Baby Surprise Jacket Knit-along, plus overdyeing colored yarn.

Earlier this week I was typing out a few hints for my friend Mrs. Foss, as she prepared to start her first BSJ.  So many of us have enjoyed dyeing yarn together than I thought maybe now we can knit something together, too.  The BSJ is perfect for that, since it’s fundamentally SUCH an easy knit, but …

If you’ve never made one, the instructions are a little vague.  Working through the confusing rows together makes it fun and easy.  Plus, over the years of many, many other groups doing BSJ KAL’s, the collective wisdom has grown… spreadsheets, videos, ravelry groups…

The pattern is copyrighted, so I can’t just type out line by line instructions here… everybody needs their own copy first.  THEN we can work through the tricky parts.  You can get a DVD with the patttern in it on Amazon, or, even better, buy your own copy of The Opinionated Knitter.    Both, plus just the separate pattern as a leaflet, are also available right from Schoolhouse press, the publisher.  Be careful on that website, they have books and yarns you’d never find anywhere else, and it’s all wonderful.

It takes a slow to average knitter about 12 days to make a BSJ.  What would you think if we started on Mother’s Day, May 8?  That would give everybody time to collect their pattern and yarn, and we’d be all done well before Memorial Day?  I was thinking we definitely need to have prizes for this KAL, and have already started talking to vendors.  We’ll have awards for things like “best FIRST BSJ” and “Most masculine BSJ”  “Creative metamorphosis of mistake into design element prize” and things like that…. Anyone who wants to contribute a wonderful prize, just email me at esdehority at aol dot com .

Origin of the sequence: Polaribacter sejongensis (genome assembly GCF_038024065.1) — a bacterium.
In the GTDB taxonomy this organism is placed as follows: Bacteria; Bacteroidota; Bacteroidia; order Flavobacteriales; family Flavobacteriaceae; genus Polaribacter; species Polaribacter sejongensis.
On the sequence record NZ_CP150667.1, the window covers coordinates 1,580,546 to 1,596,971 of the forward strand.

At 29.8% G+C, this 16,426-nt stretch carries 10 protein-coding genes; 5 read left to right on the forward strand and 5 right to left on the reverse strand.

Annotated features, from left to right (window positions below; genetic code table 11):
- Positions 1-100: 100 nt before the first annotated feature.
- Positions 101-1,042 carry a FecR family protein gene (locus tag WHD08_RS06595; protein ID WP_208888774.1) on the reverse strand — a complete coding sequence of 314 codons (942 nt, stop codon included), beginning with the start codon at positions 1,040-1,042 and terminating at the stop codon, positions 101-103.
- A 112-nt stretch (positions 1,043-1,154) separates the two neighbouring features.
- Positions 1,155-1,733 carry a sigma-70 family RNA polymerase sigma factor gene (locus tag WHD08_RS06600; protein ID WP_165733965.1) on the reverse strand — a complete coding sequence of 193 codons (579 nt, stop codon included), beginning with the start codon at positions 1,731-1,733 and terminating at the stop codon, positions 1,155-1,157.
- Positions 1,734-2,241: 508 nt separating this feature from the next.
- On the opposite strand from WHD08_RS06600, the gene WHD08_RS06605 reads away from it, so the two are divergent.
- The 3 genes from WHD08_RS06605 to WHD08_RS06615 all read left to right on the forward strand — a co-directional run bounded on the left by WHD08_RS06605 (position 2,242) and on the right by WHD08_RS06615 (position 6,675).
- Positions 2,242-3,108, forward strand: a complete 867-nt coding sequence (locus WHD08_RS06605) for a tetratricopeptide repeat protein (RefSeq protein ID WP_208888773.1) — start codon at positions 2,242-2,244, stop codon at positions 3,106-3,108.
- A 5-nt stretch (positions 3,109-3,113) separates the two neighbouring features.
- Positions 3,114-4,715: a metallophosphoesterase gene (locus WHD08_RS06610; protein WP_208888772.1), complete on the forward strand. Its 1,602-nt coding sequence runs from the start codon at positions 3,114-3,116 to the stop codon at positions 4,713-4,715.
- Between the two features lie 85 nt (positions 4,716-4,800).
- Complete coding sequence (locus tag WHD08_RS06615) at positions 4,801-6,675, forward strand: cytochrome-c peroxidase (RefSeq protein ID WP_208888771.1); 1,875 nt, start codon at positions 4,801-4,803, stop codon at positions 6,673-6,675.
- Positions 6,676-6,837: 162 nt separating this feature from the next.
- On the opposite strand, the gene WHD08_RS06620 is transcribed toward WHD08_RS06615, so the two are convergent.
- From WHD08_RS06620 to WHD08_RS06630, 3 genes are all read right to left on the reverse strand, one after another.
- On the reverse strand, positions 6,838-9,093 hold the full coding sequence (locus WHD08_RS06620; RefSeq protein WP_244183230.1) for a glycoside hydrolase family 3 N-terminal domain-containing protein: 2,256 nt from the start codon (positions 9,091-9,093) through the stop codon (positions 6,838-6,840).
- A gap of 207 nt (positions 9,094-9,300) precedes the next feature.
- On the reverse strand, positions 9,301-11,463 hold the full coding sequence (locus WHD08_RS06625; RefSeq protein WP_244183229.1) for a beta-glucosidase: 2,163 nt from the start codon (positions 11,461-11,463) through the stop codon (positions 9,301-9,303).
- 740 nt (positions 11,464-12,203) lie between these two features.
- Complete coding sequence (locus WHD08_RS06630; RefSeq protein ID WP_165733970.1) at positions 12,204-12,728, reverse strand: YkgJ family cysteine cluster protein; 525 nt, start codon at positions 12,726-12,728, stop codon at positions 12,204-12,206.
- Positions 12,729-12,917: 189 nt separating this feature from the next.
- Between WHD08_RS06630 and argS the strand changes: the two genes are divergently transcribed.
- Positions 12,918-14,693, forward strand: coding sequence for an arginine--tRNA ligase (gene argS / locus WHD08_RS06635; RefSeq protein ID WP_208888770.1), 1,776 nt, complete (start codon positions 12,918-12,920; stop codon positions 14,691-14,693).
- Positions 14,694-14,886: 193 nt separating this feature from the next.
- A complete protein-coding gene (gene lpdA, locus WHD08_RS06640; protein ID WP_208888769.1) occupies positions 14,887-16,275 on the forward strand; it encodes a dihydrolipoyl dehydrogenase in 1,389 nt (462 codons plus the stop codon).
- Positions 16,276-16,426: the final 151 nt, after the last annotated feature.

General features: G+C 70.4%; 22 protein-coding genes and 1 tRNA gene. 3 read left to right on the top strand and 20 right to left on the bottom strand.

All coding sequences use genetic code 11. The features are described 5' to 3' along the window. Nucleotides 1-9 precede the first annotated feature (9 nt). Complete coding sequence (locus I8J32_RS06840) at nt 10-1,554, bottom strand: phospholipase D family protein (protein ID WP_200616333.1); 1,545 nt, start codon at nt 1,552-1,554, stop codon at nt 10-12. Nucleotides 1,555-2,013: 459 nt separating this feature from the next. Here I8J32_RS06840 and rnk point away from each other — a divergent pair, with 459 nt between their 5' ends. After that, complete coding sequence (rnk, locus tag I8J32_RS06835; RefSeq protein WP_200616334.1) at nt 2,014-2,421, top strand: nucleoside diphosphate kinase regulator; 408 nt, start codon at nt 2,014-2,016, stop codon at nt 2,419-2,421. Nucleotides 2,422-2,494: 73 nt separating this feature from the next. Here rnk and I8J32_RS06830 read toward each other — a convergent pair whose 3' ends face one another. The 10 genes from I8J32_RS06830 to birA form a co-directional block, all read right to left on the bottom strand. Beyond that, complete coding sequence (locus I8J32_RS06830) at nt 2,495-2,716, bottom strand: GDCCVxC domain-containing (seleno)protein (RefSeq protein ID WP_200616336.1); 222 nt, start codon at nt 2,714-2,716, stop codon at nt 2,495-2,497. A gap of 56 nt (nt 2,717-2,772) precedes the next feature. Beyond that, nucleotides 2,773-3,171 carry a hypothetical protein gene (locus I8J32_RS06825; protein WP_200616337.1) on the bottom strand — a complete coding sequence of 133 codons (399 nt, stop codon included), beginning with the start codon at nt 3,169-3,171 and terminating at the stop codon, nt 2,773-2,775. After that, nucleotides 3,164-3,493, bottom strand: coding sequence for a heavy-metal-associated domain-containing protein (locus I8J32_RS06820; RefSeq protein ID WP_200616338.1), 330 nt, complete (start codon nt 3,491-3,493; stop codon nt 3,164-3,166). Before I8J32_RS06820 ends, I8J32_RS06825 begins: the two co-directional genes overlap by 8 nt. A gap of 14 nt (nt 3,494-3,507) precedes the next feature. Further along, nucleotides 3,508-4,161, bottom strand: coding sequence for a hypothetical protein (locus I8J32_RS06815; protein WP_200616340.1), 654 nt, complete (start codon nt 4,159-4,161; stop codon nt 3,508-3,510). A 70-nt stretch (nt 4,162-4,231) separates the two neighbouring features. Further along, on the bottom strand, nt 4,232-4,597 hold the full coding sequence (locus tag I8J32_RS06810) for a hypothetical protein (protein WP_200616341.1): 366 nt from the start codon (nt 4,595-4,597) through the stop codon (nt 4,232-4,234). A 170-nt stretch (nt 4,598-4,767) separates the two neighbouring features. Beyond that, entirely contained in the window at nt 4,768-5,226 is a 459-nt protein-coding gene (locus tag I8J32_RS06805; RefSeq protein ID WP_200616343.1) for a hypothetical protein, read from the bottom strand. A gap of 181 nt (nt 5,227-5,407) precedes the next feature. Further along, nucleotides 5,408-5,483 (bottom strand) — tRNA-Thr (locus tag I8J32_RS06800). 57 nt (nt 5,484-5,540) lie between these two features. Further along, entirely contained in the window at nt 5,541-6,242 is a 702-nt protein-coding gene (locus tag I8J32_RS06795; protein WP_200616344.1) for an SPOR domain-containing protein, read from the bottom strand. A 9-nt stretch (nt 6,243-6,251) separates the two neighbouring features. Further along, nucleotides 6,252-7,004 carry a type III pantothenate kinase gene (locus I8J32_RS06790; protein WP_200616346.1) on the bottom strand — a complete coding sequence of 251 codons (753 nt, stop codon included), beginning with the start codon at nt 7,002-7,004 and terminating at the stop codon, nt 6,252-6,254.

My BSJ is going to be for George.  Even though he’s three, he’s still shaped like a baby, and with his Down Syndrome, has relatively short arms… so the original BSJ shape fits him well.  But he’s outgrown his last one, which was made of handspun merino and baby llama (see above)… This one needs to be from bigger yarn.  (you can use ANY weight yarn for a BSJ… skinny yarn makes a little sweater, fat yarn makes a big sweater…)  I had a cone from Colourmart that I’ve been saving for something special. It’s a merino silk blend, but as an industrial yarn mill end, needs some work before it’s handknitting-ready.

I know I want stripes on my BSJ… they help define the structure of the garment, plus they make it better as a teaching example…. so I wound off a bunch of skeins to overdye.

Industrial knitting yarns on cones usually feels like old kitchen twine… stiff, skinny, not soft at all.  This is from all the oils in it for processing.  I scour mine in the sink with the very hottest water I can get and LOTS and LOTS of Dawn dish soap.  You can see and feel the changes as the oils escape from the yarn.

So the skein on the left is before scouring, the skein on the right is after.

Now it’s totally soft enough for putting on my baby, and it’s a very light weight but thick yarn.  My swatch in garter stitch gave me four stitches to the inch on size 9 needles.